Throughout financial negotiations everyone is aiming for the same thing: a final settlement that comprehensively deals with all the financial arrangements to be made on the divorce. The parties might have very different ideas about what the settlement should look like and what shape it should take. At some points, it may even feel as if the other party does not want to settle, but it is useful to remember that this is where everyone will end up.
A negotiated settlement, through discussions between solicitors, mediation or the collaborative process, is the most common way in which this is achieved. But what happens when the negotiations take place through solicitors? What form does this take, and how is a final order reached?
There are two basis for negotiation: open, and without prejudice. There is an important distinction between the two, the explanation of which can often be lost on a client, particularly if negotiations are taking place in both forms simultaneously.
Open offers, made in either correspondence or in discussions between solicitors, are ones that can be disclosed to a court. They are used to put a client's case at their highest position, ie to put the client's best case to the court, or to the other side. Tactically, this can be used to put some pressure on the other party. The underlying message of open offers being that the party putting the proposal forward is so confident in their position that they are happy for it to be shown to a judge, and for a judge to therefore know what they would be prepared to settle for. If a matter is being dealt with in the court, the parties are both obliged to put forward open proposals in the run up to the final hearing.
The majority of negotiations, however, take place on a 'without prejudice' basis. This means they cannot be disclosed to the court, and that a judge will not know what a party might be prepared to settle for. At an FDR, a judge will see any without prejudice correspondence that has taken place by that point, or be told about without prejudice discussions. However, a judge at a final hearing is not provided with this information. The benefit of negotiations taking place on a without prejudice basis means that it is easier for the parties to narrow the gap between their respective positions and reach a compromise. Both parties will be safe in the knowledge that if discussions about settlement break down, or do not result in an overall settlement, that the judge will not know what possible options for compromise have been discussed, in the event of a final hearing.
If you have reached the stage at which substantive negotiations about a settlement can take place, it will often be the case that open offers and without prejudice offers are being made simultaneously. The open offer gives an indication of what a party will seek if they proceed to court, but at the same time the without prejudice offer shows what areas the same party might be prepared to concede in order to reach settlement. This can be a useful strategy to kick start discussions about settlement.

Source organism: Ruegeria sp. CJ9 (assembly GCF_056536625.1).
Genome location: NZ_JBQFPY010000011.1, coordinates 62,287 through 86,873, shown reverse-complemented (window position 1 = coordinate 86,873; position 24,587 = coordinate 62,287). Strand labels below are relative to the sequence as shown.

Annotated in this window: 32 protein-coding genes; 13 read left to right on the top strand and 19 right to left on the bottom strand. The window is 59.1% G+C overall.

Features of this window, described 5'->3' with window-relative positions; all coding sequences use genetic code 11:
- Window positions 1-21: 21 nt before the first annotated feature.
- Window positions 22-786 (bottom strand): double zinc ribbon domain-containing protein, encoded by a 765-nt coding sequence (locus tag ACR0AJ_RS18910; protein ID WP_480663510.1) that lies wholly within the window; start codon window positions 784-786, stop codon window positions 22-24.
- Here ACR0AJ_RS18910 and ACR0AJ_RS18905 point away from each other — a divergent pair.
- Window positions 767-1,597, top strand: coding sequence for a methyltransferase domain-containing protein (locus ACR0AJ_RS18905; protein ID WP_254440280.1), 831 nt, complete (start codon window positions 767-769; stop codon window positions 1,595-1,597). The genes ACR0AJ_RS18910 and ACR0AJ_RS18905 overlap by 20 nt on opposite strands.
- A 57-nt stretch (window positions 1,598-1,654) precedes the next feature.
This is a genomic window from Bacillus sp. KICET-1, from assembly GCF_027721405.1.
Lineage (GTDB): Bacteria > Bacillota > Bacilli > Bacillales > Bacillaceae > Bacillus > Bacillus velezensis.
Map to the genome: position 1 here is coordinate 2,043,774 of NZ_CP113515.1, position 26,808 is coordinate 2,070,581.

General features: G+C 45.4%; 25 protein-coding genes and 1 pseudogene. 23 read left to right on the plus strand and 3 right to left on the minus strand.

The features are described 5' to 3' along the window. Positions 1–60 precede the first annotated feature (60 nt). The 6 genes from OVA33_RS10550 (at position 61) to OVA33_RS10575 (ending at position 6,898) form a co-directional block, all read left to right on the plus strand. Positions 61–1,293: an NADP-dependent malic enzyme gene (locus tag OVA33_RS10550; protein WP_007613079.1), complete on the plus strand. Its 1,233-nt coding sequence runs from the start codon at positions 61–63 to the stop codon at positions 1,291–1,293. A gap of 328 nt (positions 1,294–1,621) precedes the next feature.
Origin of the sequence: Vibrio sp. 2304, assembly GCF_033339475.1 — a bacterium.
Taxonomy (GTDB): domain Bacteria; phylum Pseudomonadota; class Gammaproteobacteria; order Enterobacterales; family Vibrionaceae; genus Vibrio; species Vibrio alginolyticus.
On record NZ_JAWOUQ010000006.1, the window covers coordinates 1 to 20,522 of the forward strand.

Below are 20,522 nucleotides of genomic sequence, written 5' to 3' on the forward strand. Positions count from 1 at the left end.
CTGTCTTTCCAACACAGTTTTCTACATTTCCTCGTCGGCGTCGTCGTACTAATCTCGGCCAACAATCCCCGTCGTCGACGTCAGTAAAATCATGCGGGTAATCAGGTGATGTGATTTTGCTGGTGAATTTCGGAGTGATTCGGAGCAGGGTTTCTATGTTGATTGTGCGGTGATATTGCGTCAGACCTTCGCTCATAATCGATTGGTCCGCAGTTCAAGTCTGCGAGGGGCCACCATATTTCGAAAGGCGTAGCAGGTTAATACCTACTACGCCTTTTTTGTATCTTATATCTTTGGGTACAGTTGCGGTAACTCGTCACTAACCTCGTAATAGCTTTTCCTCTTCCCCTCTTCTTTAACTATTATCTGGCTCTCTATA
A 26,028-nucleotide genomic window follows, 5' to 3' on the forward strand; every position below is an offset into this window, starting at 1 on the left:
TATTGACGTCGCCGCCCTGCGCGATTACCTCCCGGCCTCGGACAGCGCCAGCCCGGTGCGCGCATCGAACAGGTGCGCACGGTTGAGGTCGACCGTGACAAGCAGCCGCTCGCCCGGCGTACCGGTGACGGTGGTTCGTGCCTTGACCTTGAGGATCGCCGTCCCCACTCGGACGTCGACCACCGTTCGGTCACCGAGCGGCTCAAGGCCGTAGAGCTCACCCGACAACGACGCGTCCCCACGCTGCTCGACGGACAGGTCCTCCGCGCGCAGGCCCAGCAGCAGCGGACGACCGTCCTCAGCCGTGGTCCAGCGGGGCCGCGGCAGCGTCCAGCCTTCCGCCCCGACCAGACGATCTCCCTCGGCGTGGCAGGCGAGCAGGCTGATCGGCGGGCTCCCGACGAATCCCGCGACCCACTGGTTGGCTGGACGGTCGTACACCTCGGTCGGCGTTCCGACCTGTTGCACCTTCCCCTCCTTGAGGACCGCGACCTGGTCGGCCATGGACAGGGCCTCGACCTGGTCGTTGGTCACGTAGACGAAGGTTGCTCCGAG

Once those discussions have produced a settlement, attention must now be turned to how that is made final and binding on both parties. This might take different forms and, again, a client can become a little lost in the legal intricacies.
If a settlement has been reached in without prejudice correspondence, the first sensible step is for one of the solicitors to send an open letter recording the agreement. This way, if there is a disagreement about the settlement reached later, the letter can be shown to a judge if necessary.
The next step is to record the agreement in a consent order. This is an order that can be submitted to the court for judicial approval and will become a sealed order of the court, which can be enforced by either party and provides the security of finality for both parties. Orders are made and claims dismissed.
The consent order will usually have two distinct sections. The first section is the preamble, used to give context to the agreement and record any aspects of the agreement that do not fall within the categories of financial remedy orders the court can make under the Matrimonial Causes Act 1973. This will include agreements reached and any undertakings (formal promises to the court) that either party might be giving. The second section will contain the orders that the court is being asked to make. For example, orders for lump sums to be paid from one party to the other, orders for maintenance to be paid, for property to be sold or transferred, or for pensions to be shared or otherwise divided.
Once the terms of the consent order have been negotiated between solicitors it will be signed by both parties and their solicitors, and submitted to the court for scrutiny by a judge. A judge will not rubber stamp the agreement, but will be reluctant to interfere with the parties' autonomy assuming that what has been agreed falls within the ambit of a sensible resolution to the case. Both parties will need to complete a form summarising basic financial information, which also provides basic information about the case, including the parties' ages, length of marriage, ages of any children, details of proposed future living arrangements, as well as the more technical information about the case. For example, whether or not a mortgage company has been provided with a copy of the financial remedy application to the court.
After this, it is a question of waiting to hear from the court with the sealed order, which when received will bring the financial negotiations to an end and the final result that everyone has been working towards throughout.